Another reason that prompts Elizabeth to dismiss intentions as causes is the fact that what acts as a cause in one person may not act as a cause to another person. A person may be lured or forced into doing something that he or she has no concept in. An illustration of this is that a dog cannot open a door that is locked from the inside. However, the dog can be made to open a door in a case where a bell ring opens the door to by tying noisy bells around its feet. In this case, the dog had no intention of ringing the bells which triggers the opening of the door. In any case, the dog is virtually unaware.

This theory encourages people to know the reason behind people's actions. For this to be effective, not only should the cause of the deeds be investigated but also their perception of what they thought they think they are doing or have been doing. For instance, someone might try to wash a cloth with a permanent mark of dirt without being aware that the mark is permanent. The person goes ahead to clean the cloth vigorously to remove the stain without caring to look if the stain is fading away with the severe washing where in fact, the stain has not faded an inch. The best way to understand such a person would be only by asking the person what he or she is doing. If the person responds by saying that he or she is cleaning the cloth to remove the dirt mark, we would clearly understand the reason behind washing of the cloth. But if the person was to say they were trying to remove the mark, it would be regarded as a more accurate answer. However, the response would also be regarded as misleading as the response insinuates that the person was prepared for a hard task, in this case being aware of the permanent dirt mark and the difficulty the person had anticipated to encountering while washing the cloth. It could even imply that the person tried scrubbing the cloth harder and more vigorously to try to get the permanent stain of dirt off the cloth. On this basis then, we discover what we are doing because we are aware of our intentions.

On that line of argument, Elizabeth establishes that a person can act in a bad way because of having bad intentions prior to the act or a deed going wrong due to errors in performance of duties. This has been highlighted in Elizabeth's popular shopping list (Anscombe 2000). She explains that a shopping list is a projection of what one anticipates and desires to buy or probably what another person has asked you to get for them. However, the efficiency of conducting the shopping activity will be compromised once an item is overlooked or misreading an item on the shopping list hence failing to purchase the item. The moment one gets what is not on the shopping list or fails to get what is on the shopping list, defaults the performance of duty.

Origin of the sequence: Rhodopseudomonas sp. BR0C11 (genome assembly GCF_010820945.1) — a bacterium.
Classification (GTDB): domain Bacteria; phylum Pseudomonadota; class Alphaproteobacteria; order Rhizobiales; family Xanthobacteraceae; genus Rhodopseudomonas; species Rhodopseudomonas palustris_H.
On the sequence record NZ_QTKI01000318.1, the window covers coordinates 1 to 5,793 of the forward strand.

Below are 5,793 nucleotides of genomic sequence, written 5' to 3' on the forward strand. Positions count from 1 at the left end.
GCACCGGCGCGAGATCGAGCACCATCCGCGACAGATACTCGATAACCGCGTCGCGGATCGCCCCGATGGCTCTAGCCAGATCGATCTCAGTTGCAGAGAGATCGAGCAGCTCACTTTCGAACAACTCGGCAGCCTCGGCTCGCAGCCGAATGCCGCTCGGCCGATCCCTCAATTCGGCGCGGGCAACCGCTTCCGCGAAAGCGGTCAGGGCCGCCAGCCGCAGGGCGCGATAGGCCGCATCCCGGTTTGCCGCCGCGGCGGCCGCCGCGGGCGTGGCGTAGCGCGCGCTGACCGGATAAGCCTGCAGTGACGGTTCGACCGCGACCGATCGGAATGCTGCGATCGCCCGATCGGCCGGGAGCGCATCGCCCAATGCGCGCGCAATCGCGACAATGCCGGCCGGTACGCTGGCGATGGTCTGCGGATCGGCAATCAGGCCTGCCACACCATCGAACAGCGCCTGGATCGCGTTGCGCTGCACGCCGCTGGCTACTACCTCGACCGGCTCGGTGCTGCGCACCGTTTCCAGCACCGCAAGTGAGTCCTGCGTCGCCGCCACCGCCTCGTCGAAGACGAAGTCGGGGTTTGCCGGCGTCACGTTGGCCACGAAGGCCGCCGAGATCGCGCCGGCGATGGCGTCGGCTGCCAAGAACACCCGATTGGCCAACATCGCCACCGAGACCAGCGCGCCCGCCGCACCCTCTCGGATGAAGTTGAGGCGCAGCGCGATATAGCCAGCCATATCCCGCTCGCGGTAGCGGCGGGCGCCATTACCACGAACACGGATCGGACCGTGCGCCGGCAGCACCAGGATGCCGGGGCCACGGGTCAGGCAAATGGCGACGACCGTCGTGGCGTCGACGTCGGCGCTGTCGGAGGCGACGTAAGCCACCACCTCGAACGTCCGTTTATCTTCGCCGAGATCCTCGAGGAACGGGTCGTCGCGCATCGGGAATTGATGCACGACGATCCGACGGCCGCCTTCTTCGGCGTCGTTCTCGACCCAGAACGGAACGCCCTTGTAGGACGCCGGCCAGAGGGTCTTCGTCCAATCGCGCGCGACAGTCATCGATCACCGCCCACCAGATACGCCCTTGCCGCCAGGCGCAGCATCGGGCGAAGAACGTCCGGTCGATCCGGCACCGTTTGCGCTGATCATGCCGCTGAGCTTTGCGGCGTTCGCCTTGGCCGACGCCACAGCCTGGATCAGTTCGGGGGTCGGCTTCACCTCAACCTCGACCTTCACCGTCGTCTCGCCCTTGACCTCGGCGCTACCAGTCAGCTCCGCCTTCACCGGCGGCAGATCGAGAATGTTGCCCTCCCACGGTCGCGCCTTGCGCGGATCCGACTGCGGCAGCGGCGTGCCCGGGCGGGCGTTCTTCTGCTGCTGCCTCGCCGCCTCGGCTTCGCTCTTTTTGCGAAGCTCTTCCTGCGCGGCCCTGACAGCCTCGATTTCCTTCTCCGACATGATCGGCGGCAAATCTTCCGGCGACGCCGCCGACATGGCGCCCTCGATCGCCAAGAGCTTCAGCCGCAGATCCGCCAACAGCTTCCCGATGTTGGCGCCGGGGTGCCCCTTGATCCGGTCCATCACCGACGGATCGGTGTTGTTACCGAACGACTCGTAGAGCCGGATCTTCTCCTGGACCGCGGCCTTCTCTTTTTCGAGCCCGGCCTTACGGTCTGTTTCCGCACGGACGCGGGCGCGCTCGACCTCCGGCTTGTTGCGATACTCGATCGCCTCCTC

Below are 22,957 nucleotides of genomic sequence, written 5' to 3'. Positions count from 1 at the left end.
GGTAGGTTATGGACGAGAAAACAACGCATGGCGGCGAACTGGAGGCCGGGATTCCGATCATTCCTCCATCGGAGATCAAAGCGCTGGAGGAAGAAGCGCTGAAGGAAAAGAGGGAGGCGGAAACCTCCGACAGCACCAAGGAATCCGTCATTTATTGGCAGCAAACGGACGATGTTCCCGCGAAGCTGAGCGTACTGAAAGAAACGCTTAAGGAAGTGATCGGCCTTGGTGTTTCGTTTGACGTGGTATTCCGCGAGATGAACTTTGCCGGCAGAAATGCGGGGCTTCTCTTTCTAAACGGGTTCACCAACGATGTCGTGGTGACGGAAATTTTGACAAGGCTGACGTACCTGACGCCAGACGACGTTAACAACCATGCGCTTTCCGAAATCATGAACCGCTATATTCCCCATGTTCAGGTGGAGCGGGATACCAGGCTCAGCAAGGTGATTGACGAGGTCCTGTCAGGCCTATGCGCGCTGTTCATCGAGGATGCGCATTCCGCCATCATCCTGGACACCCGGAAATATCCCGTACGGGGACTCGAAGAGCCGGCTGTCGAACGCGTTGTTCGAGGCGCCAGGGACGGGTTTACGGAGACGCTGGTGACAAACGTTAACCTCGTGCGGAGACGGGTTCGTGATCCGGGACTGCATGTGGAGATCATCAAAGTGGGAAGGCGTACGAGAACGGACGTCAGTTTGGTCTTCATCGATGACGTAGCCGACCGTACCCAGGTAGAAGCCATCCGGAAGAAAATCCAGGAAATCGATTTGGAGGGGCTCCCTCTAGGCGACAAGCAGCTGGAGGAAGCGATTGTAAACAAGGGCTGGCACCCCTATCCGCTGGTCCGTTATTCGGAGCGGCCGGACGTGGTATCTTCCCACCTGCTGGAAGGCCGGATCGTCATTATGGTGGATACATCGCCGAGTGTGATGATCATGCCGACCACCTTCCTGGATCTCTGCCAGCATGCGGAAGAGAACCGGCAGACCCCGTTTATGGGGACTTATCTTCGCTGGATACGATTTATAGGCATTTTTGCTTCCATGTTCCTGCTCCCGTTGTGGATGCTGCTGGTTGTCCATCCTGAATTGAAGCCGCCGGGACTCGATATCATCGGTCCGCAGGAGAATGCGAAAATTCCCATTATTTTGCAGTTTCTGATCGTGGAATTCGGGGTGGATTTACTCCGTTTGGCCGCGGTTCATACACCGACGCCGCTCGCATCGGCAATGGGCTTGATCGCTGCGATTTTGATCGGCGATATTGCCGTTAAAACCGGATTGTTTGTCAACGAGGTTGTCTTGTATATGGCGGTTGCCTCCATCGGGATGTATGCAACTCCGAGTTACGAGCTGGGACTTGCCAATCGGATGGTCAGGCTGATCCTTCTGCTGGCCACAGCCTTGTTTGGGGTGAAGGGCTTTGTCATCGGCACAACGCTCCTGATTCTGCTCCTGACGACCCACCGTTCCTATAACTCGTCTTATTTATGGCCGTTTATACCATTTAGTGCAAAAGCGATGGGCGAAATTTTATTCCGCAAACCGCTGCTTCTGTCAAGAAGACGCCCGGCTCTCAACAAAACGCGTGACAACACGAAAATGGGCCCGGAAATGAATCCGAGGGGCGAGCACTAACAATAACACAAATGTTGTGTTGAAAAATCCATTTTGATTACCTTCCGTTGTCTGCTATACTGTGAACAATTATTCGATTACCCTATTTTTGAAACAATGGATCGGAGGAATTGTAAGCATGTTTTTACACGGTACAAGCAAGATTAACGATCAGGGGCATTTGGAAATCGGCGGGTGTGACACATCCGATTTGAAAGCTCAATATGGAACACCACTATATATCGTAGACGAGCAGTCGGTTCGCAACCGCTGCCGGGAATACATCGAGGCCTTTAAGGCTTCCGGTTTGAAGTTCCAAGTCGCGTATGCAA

Consequentialism

Elizabeth's theory refused to acknowledge any moral difference between outcomes brought about by deeds that are intentional and those that are not intentional. Her major objection to consequentialism is ethical and based on ethics. She argues that if only results are given much importance, cases of immorality such as theft and murders will be on the rise as people will do whatever they ought to do to acquire the anticipated and expected results. In her book, she gives an example of Hiroshima and Nagasaki where she believes many children were killed in attempt to save the soldiers. She considers this a despicable act. Today, such unethical behavior is portrayed where government officials kill whoever tries to expose their corrupt deeds in efforts to create the impression of a non-corrupt government to the people. Elizabeth strongly believes that neither Jeremy Bentham nor John Stuart possessed coherent ethical philosophy for both of them were fully dependent on what she viewed as hopelessly positive joy.

Elizabeth's modern philosophy theory was publicized in a period where the major form of moral theory apart from utilitarianism to which philosophers adhered to was Kantian deontology. This theory stated that certain deeds are forbidden not putting into consideration their consequences. Furthermore, Elizabeth highlights on the failure of philosophers to include God in their theories. She urges people not to drop such moral talks that include God.

Arguments against the Theory

One factor that leads into declaring consequentialism as unacceptable is due to the fact that it would be so ungenerous to learn any person as clinging to it if there are any chances of the ambiguity of their views. She declared the utilitarianism of Bentham and mill as enormously incorrect as it advocated the greatest joy of the greatest amount without sufficiently giving specifications what is generally meant by happiness and that the greatest happiness of the greatest number generally makes no sense. This however, was based on her personal views regarding the issue.

Another problem identified with consequentialism is how ignorant it is to intention. Without this, there is no way human beings can make sense of human behavior. Consequentialism is based on poor grounds and although it is acceptable in some instances of human behavior, it is not suitable to be used in all negative occurrences of human behavior. Intentions should not be fully ignored especially when expressing disapproval of actions.

Elizabeth's theory tends to create biasness on religious leaders as she implies that only religious leaders should be given the mandate to speak and address people. She strongly discourages the use of religious concepts...